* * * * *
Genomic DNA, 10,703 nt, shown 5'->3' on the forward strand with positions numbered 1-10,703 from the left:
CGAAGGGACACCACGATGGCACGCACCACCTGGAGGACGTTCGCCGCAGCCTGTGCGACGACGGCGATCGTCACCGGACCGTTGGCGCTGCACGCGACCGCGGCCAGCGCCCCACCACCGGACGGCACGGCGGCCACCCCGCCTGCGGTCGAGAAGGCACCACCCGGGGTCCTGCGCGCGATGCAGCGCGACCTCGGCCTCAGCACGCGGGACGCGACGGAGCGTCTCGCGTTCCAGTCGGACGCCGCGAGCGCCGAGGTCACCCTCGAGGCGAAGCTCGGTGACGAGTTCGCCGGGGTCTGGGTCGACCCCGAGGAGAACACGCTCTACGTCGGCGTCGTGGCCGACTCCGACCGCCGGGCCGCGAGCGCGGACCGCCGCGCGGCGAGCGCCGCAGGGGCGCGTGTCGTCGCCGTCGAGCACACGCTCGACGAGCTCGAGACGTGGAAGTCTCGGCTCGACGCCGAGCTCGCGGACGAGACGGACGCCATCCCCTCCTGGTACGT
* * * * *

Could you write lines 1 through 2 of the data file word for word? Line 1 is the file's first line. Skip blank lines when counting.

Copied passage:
Genomic DNA, 10,703 nt, shown 5'->3' on the forward strand with positions numbered 1-10,703 from the left:
CGAAGGGACACCACGATGGCACGCACCACCTGGAGGACGTTCGCCGCAGCCTGTGCGACGACGGCGATCGTCACCGGACCGTTGGCGCTGCACGCGACCGCGGCCAGCGCCCCACCACCGGACGGCACGGCGGCCACCCCGCCTGCGGTCGAGAAGGCACCACCCGGGGTCCTGCGCGCGATGCAGCGCGACCTCGGCCTCAGCACGCGGGACGCGACGGAGCGTCTCGCGTTCCAGTCGGACGCCGCGAGCGCCGAGGTCACCCTCGAGGCGAAGCTCGGTGACGAGTTCGCCGGGGTCTGGGTCGACCCCGAGGAGAACACGCTCTACGTCGGCGTCGTGGCCGACTCCGACCGCCGGGCCGCGAGCGCGGACCGCCGCGCGGCGAGCGCCGCAGGGGCGCGTGTCGTCGCCGTCGAGCACACGCTCGACGAGCTCGAGACGTGGAAGTCTCGGCTCGACGCCGAGCTCGCGGACGAGACGGACGCCATCCCCTCCTGGTACGT